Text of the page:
Buys and Sells
During the last quarter of 2018 we initiated two new positions in the Fund. DowDuPont, Inc. (1.78% of Fund assets at 12/31/18) and Equity Commonwealth (0.99% of Fund assets at 12/31/18).
The Fund’s cash position (cash and cash equivalents) on December 31, 2018 was 27.85%, slightly higher than where we ended the prior quarter.
Risk and Volatility
For the five years ending December 31, 2018, the Fund’s beta was 0.52, roughly half that of the S&P 500. For the same period, our standard deviation was 6.71% versus a S&P 500 standard deviation of 10.95%. Up Capture versus the S&P 500 for the five year period was 56.08% and down capture was 58.14%.
Castle Investment Management
Castle Investment Management
The opinions expressed are those of the Fund’s Adviser and are not a recommendation for the purchase or sale of any security.
The Standard & Poors 500 Index (S&P 500) is an index of 500 stocks.
Beta is a measure of the Fund’s sensitivity to a benchmark or broad market index which has a beta of 1.00. Standard deviation is used to measure an investment’s historic volatility. The up capture and down capture ratios are statistical measures of a manager’s overall performance in upward moving and downward moving markets, respectively.
The Fund’s investment objectives, risks, charges and expenses must be considered carefully before investing. The Prospectus contains this and other important information about the Fund, and it may be obtained by calling 1-877-743-7820, or visiting www.castleim.com. Read it carefully before investing.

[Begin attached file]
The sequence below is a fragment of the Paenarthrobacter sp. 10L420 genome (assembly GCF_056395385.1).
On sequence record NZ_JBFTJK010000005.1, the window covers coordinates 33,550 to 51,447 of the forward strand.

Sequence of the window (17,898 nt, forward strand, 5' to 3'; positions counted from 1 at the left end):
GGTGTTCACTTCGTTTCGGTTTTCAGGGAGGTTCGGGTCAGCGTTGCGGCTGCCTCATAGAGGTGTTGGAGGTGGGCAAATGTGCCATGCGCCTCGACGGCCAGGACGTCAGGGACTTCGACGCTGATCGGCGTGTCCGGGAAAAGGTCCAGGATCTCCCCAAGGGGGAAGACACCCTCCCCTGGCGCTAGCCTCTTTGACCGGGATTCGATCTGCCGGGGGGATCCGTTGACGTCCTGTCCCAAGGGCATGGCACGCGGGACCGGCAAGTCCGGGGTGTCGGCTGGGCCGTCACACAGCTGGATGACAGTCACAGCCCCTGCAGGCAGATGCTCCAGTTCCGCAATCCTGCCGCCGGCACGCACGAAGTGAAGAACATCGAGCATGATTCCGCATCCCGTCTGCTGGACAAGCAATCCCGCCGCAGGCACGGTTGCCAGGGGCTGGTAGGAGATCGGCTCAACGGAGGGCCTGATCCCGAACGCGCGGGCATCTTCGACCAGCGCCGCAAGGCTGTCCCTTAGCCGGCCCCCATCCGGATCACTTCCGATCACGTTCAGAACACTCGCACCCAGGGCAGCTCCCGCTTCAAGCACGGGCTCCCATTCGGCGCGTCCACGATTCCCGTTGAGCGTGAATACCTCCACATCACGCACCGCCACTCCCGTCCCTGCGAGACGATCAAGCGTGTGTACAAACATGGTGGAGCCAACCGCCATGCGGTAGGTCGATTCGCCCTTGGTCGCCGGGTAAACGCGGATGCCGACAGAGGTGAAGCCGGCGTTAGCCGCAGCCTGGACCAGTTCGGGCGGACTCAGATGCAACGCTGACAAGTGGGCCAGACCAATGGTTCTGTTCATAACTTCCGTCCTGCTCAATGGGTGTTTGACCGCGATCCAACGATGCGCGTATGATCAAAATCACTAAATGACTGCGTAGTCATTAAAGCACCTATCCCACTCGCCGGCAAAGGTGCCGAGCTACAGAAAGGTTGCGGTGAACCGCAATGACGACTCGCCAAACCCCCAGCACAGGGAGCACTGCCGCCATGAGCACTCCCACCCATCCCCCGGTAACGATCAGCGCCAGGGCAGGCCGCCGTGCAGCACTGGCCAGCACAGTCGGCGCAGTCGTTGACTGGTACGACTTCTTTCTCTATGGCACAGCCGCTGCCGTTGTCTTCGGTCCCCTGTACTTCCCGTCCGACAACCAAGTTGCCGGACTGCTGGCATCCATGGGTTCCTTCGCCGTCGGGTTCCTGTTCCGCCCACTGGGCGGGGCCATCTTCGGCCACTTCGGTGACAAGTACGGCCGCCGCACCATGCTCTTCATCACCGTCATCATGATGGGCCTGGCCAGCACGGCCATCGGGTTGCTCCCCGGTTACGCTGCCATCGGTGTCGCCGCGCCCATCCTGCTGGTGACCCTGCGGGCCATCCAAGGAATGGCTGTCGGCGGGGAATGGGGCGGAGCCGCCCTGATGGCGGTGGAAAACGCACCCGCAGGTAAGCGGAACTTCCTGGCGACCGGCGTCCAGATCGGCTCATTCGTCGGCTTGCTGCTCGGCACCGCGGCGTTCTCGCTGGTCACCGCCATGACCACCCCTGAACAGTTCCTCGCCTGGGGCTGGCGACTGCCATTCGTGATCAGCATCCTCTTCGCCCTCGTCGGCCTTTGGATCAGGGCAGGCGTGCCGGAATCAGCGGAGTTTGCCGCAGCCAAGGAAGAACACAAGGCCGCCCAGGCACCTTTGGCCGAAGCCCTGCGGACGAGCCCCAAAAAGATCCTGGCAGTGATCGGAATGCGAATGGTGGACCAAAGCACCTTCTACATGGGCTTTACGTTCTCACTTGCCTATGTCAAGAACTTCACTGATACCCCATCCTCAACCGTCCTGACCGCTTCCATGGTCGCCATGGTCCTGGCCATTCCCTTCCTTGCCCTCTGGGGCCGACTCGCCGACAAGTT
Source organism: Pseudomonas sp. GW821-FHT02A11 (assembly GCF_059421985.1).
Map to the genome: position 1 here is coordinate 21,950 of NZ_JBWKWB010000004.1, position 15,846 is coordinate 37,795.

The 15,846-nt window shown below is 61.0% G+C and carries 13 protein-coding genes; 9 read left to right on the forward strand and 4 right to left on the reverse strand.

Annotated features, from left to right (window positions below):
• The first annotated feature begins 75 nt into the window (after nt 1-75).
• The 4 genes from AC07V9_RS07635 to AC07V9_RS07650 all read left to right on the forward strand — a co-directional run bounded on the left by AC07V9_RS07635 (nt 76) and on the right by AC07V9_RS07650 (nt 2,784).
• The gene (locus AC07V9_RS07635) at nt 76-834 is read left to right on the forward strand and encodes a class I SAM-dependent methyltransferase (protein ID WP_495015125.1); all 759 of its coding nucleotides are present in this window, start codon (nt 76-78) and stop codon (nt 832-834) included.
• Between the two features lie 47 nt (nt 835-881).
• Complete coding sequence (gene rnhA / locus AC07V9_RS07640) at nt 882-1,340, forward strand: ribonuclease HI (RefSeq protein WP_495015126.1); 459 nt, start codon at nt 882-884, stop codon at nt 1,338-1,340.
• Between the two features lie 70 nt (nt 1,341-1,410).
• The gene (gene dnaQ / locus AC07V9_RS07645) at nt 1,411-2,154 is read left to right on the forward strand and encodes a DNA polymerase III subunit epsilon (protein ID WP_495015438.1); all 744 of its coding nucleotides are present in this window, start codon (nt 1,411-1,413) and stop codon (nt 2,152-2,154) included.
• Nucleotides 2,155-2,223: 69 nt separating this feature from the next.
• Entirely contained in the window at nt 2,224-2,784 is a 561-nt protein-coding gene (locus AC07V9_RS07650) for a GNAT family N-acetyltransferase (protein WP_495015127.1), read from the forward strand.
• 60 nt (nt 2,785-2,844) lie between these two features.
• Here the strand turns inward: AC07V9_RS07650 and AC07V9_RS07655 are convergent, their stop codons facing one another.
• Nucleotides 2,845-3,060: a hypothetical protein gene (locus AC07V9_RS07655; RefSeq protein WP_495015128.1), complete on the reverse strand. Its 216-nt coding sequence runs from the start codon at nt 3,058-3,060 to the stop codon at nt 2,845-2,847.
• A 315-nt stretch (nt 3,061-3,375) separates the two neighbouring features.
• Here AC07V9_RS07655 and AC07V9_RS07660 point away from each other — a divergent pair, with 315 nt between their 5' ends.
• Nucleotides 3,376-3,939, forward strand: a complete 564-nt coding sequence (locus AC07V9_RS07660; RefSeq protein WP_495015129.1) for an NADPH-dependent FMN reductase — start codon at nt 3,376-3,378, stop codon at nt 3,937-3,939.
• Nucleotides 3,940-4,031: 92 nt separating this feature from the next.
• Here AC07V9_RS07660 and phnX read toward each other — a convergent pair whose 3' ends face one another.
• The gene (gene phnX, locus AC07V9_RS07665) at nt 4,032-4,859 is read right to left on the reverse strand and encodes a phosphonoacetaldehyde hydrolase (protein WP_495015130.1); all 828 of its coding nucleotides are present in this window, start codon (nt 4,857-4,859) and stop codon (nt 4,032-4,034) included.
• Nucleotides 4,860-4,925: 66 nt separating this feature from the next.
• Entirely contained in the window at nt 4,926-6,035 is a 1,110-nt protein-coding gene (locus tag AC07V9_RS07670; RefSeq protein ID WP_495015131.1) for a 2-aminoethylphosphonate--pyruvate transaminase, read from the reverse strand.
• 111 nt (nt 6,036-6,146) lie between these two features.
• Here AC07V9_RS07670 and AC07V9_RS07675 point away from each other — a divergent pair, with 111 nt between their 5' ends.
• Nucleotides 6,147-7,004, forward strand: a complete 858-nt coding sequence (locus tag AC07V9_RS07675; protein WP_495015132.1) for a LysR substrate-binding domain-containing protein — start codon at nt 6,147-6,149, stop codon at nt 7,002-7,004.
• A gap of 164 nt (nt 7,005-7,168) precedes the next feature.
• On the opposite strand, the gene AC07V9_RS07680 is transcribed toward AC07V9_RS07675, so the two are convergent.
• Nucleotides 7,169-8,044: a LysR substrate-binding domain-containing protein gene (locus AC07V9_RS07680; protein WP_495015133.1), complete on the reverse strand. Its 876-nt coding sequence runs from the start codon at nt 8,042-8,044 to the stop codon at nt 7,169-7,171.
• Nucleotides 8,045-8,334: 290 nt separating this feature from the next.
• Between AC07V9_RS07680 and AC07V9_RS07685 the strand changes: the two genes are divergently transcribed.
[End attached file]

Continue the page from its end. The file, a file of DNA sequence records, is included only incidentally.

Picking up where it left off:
The expense ratio excluding acquired fund expenses for the Investor Share Class is 1.34% (2.34% for Class C). The expense ratio including acquired fund expenses for the Investor Share Class is 1.40% (2.40% for Class C). Effective November 1, 2018 the Adviser has contractually agreed to waive Services Agreement fees by 0.24% of its average daily net assets through October 31, 2019. The Services Agreement fee waiver will automatically terminate on October 31, 2019 unless it is renewed by the Adviser. The Adviser may not terminate the fee waiver before October 31, 2019. The total expense ratio excluding the Services Agreement fee waiver for the Investor Share Class is 1.64% (2.64% for Class C).
The risks associated with the Fund, detailed in the Prospectus, include the risks of investing in small and medium sized companies and foreign securities which may result in additional risks such as the possibility of greater price volatility and reduced liquidity, different financial and accounting standards, fluctuations in currency exchange rates, and political, diplomatic and economic conditions as well as regulatory requirements in foreign countries. There also may be risks associated with the Fund’s investments in exchange traded funds, real estate investment trusts (“REITs”), significant investment in a specific sector, and nondiversification. Technology companies held in the Fund are subject to rapid industry changes and the risk of obsolescence. The Fund is non-diversified, meaning it may concentrate its assets in fewer individual holdings than a diversified fund. Therefore, the Fund is more exposed to individual stock volatility than a diversified fund.
Distributed by Rafferty Capital Markets, LLC-Garden City, NY 11530.